74 Op. Att'y Gen. 198, 198 (1985)

A county coroner can legally appoint a deputy coroner after the time limit for such appointment set forth in section 59.365(1), Stats. OAG 36-85

August 27, 1985

74 Op. Att'y Gen. 198, 198 (1985)

Matthew F. Anich
District Attorney

Ashland County

74 Op. Att'y Gen. 198, 198-199 (1985)

  You request my opinion whether section 59.365(1), Stats., which provides in part that "[w]ithin 10 days after entering upon the duties of the office, the coroner may appoint one or more proper persons, residents of the county, deputy coroner," precludes the coroner from appointing a deputy after such ten-day period has elapsed. Your tentative conclusion is that the time requirement of the statute is "directory" merely and not "mandatory," and that a coroner can legally appoint additional deputies after such ten-day period. I agree with your conclusion.

74 Op. Att'y Gen. 198, 199 (1985)

  The apparent purpose of the ten-day time limit in section 59.365(1) is to insure that appointment of deputy coroners be made promptly after the coroner takes office. However, statutes setting time periods within which various officials or agencies are to perform an act are commonly construed to be directory and not jurisdictional or mandatory, where no substantial rights have been jeopardized and no prejudice will occur. 1A Sutherland
Statutory Construction
25.03 (4th ed. 1972).
See also Muskego-Norway C.S.J.S.D. No. 9 v. WERB
, 32 Wis. 2d 478, 485d, 145 N.W.2d 680 (1966): requirement that board file findings within sixty days after hearing is directory;
Worachek v. Stephenson Town School Dist.
, 270 Wis. 116, 122, 70 N.W.2d 657 (1955): requirement that teacher file teaching certificate within ten days after contracting to teach is directory;
State v. Industrial Comm.
, 233 Wis. 461, 466, 289 N.W. 769 (1940): requirement that commission act on petition to review findings and order of examiner within ten days is directory;
Appleton v. Outagamie County
, 197 Wis. 4, 9, 10, 220 N.W. 393 (1928): requirement that county board levy taxes at its November session is directory.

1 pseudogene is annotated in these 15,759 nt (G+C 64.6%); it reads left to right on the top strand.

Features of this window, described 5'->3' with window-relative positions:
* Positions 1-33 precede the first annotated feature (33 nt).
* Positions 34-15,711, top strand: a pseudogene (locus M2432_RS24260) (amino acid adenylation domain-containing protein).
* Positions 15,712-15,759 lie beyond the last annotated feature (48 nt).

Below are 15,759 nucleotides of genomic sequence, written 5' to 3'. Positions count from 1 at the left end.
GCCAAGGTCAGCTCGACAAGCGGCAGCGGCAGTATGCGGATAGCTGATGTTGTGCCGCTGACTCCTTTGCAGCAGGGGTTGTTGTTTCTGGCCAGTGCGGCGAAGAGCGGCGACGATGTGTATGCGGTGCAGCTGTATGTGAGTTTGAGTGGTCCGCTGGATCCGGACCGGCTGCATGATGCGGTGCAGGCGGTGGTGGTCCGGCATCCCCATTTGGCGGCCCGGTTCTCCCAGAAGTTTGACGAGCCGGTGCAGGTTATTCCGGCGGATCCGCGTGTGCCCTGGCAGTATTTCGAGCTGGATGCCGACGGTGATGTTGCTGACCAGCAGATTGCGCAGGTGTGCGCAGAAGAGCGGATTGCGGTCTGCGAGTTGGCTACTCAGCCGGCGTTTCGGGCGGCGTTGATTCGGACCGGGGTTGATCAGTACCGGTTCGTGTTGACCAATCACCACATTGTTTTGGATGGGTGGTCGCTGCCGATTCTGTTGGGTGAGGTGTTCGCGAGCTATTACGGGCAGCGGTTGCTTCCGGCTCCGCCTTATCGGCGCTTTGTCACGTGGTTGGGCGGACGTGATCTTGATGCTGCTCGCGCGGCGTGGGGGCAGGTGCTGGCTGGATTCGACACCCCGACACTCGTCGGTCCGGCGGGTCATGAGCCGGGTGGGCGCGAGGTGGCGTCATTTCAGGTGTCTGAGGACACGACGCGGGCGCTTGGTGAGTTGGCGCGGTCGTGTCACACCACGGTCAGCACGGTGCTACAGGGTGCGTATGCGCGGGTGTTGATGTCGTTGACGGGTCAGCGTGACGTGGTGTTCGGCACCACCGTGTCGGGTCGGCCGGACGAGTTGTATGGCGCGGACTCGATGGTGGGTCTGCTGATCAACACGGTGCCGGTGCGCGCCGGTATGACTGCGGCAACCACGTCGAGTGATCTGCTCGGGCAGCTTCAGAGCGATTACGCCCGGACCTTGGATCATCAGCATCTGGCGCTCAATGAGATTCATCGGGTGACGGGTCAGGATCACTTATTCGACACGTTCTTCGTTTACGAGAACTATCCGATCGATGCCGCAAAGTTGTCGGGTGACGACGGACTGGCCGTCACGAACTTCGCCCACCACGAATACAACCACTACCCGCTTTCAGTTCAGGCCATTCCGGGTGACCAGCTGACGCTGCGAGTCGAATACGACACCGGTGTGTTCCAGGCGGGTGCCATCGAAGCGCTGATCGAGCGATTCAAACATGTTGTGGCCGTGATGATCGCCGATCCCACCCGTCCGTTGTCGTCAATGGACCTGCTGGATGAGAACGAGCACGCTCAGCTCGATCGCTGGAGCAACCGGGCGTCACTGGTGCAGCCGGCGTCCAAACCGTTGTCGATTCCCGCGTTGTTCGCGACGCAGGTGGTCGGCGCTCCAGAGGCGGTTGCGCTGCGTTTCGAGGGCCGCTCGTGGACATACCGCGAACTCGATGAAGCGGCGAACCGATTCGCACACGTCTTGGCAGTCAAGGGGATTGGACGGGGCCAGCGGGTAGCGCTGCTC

74 Op. Att'y Gen. 198, 199-200 (1985)

  As you point out, the supreme court has previously concluded that the requirement in section 59.365(1), that the appointment of a deputy coroner be "filed and recorded in the office of the clerk of the circuit court," is directory and that the initial misfiling in the county clerk's office did not affect the validity of such appointment.
State ex rel. Ikeler v. Koszewski
, 243 Wis. 483, 485-88, 11 N.W.2d 176 (1943). More specifically, in
State ex rel. Johnson v. Nye
, 148 Wis. 659, 135 N.W. 126 (1912), the supreme court has expressly ruled that a statutory requirement as to the time of making an appointment to a public office is directory merely and that the Governor could, therefore, legally appoint a state grain commissioner in October although by law he should have made such appointment in the January preceding. In rejecting the argument that the late appointment was void, the court said, 148 Wis. at 669: "It is true, as appears from the complaint, that the defendant was not appointed in January, nor until October, 1911. But under the decisions of this court we think the statute is directory, not mandatory, and that the appointment made after January is a valid appointment."

74 Op. Att'y Gen. 198, 200 (1985)

  I consider
State ex rel. Johnson
as dispositive of your question. There is no substantial reason why a deputy coroner might not be appointed after the time prescribed as before. Such an appointment works no injury or wrong. You advise, in fact, that its purpose in this instance is to provide service to a distant part of the county "to reduce response time after notification of a death." The appointment clearly serves the purpose of the statutory provision involved and there is no indication that the Legislature intended to preclude such an appointment.

74 Op. Att'y Gen. 198, 200 (1985)